Foreign investment dips but doesn’t collapse

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Foreign investment dips but doesn’t collapse


Foreign investment in Korea topped the $20-billion mark for the fifth consecutive year but slumped about 24 percent compared to last year.

According to the Ministry of Trade, Industry and Energy, foreign investment for 2019 amounted to $20.3 billion as of Dec. 2.

The ministry said foreign investors retain confidence in the Korean market even under such difficult circumstances as a trade war between the United States and China, Japan’s restrictions on exports to Korea, Brexit and growing protectionism in the global market.

The ministry particularly noted that global foreign direct investment shrunk in 2018 for the third consecutive year to $1.3 trillion and was its lowest level in a decade.

The government credited the sophistication of Korean industries including technology-driven new industries and a new focus on the development of materials, parts and equipment since Japan started restricting the exports of key components necessary to make semiconductor chips and displays. It also cited the increasing demand overseas for high-end Korean consumer goods including beauty and cosmetics goods and food products thanks to the Hallyu or Korean Wave of pop cultural content.

However, while the year has not ended, when compared to 2018, foreign investment was down 24 percent from 2018’s $26.9 billion.

The government said investment flagged in the first half but started to recover from the third quarter.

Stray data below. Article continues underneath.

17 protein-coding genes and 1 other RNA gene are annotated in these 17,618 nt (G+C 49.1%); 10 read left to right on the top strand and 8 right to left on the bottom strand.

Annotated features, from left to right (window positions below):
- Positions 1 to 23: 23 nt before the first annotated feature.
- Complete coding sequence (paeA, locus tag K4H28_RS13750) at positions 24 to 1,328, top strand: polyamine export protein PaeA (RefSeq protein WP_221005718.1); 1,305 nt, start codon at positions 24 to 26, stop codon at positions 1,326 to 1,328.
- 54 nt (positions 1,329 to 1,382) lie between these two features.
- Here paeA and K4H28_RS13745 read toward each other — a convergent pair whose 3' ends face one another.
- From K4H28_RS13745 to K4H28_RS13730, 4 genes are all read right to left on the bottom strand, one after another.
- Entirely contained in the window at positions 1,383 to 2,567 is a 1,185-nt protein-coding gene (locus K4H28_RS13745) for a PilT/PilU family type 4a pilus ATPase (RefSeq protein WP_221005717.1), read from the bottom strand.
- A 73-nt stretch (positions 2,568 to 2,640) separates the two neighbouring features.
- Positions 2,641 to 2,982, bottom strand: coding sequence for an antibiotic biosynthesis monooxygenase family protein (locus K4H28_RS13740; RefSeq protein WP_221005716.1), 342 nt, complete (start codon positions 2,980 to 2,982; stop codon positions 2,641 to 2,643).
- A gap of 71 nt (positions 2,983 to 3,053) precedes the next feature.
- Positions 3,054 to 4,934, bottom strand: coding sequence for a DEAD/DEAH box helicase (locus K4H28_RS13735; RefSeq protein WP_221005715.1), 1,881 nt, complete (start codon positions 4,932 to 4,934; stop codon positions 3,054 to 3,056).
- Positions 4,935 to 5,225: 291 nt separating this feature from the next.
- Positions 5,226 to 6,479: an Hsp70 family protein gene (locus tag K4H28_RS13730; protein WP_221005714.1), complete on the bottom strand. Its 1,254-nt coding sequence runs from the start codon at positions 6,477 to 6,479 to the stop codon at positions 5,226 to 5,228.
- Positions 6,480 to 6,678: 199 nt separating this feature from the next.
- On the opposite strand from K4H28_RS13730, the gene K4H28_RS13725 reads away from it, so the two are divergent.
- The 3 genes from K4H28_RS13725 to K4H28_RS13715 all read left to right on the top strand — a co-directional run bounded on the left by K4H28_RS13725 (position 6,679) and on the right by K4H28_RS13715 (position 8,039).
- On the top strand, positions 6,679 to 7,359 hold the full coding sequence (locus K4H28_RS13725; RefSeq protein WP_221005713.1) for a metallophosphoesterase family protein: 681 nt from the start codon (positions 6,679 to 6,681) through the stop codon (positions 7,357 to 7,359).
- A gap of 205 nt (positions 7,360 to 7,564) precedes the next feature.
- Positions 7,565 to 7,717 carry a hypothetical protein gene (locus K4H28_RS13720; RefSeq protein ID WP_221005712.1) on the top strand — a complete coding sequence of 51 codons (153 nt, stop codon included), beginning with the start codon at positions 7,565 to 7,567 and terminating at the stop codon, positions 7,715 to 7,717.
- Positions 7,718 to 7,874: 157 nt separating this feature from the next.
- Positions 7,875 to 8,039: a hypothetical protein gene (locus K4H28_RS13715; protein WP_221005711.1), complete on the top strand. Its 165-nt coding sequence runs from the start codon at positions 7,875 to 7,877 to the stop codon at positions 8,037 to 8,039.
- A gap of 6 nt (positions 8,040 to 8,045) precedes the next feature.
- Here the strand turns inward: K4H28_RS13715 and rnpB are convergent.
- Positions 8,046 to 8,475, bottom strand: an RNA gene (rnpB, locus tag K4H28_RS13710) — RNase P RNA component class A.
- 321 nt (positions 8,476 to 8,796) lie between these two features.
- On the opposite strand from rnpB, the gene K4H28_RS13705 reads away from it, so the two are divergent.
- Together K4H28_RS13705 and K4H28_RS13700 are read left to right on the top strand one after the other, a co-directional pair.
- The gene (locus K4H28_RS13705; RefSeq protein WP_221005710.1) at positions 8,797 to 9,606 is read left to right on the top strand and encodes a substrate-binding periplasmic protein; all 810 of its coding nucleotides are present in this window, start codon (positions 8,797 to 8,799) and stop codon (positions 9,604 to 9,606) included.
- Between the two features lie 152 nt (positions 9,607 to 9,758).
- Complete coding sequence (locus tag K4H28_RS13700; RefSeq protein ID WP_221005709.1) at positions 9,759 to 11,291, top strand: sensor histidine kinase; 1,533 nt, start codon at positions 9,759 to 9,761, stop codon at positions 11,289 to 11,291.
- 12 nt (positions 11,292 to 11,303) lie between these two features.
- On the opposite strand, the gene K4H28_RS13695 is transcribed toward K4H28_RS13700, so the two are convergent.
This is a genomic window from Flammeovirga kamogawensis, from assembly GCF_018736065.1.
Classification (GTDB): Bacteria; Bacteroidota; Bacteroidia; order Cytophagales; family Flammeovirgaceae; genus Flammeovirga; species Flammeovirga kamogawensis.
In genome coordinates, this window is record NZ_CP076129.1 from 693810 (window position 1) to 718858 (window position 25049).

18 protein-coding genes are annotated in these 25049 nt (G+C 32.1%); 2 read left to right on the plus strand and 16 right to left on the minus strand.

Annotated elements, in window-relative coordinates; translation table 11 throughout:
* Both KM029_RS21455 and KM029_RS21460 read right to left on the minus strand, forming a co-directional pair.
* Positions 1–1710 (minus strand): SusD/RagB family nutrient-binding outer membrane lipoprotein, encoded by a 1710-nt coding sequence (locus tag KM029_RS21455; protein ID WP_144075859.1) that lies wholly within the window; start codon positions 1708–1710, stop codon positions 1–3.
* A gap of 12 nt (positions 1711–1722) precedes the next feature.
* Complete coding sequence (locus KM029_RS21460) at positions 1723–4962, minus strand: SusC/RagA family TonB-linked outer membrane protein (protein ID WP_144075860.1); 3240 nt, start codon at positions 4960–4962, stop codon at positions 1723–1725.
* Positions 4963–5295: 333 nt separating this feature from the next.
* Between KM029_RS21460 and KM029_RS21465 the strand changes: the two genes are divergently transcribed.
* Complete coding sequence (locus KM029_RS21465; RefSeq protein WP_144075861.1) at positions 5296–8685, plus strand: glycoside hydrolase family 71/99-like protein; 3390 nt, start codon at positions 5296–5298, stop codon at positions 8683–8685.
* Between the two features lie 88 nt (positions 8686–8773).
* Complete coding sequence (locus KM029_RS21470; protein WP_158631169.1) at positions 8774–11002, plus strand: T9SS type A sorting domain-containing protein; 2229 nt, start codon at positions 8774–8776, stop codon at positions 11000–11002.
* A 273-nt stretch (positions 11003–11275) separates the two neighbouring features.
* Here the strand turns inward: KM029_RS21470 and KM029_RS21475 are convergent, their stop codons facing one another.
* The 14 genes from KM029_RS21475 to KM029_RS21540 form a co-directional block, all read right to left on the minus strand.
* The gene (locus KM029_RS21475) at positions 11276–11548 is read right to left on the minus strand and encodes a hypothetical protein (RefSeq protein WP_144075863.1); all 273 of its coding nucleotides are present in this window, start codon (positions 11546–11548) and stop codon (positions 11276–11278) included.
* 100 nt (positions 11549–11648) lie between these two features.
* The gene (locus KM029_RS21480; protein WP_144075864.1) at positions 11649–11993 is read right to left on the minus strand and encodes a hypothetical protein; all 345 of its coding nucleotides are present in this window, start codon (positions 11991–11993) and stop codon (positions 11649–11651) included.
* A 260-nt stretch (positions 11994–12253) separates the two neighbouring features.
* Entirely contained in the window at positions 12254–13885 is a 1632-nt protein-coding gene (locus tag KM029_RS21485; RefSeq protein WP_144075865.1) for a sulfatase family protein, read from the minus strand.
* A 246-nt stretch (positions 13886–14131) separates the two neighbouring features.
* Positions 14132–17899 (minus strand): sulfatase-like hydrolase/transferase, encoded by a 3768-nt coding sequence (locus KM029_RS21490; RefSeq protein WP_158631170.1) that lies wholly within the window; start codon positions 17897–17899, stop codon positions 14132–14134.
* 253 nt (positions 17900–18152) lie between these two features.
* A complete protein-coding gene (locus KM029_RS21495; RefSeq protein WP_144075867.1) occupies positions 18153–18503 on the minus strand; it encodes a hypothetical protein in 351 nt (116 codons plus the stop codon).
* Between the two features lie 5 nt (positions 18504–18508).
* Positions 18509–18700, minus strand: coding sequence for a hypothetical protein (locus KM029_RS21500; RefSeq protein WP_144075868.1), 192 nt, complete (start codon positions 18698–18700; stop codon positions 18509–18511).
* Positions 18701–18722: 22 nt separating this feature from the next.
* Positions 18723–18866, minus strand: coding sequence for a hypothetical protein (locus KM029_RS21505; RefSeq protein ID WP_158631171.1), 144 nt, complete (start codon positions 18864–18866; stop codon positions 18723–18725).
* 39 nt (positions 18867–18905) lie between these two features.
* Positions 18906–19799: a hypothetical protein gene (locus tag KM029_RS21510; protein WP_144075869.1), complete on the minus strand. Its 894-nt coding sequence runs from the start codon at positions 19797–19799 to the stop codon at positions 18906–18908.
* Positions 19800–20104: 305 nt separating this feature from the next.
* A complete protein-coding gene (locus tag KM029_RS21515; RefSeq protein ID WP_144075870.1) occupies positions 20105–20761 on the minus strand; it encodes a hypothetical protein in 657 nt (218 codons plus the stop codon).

In the first quarter of this year, foreign investment shrunk 35.7 percent compared to the same period a year earlier, and in the second quarter it further retreated, falling 38.1 percent.

But in the third quarter it bounced back, increasing 4.7 percent year-on-year.

“We were able to achieve $20 billion in investment after large investment projects rolled in particularly in the fourth quarter,” said a ministry official.

One such major investment was made last month. American semiconductor equipment manufacturer Lam Research announced it was investing $140 million in setting up a semiconductor research and development center in Yongin.

In November, Belgium fuel cell manufacturer Umicore announced it was investing $100 million in expanding its production facility in South Chungcheong.

Beauty and cosmetics company Memebox earlier this year received a $10-million investment from Singapore.

“We were able to achieve $20 billion in foreign investment for five consecutive years as the [central] government, local governments and related institutions have worked as one team,” said Jung Dae-jin, director-general of cross-border investment policy at the ministry.

He added that the government will continue to try to attract investments before the end of the year, focusing on new areas such as the so-called hydrogen economy.

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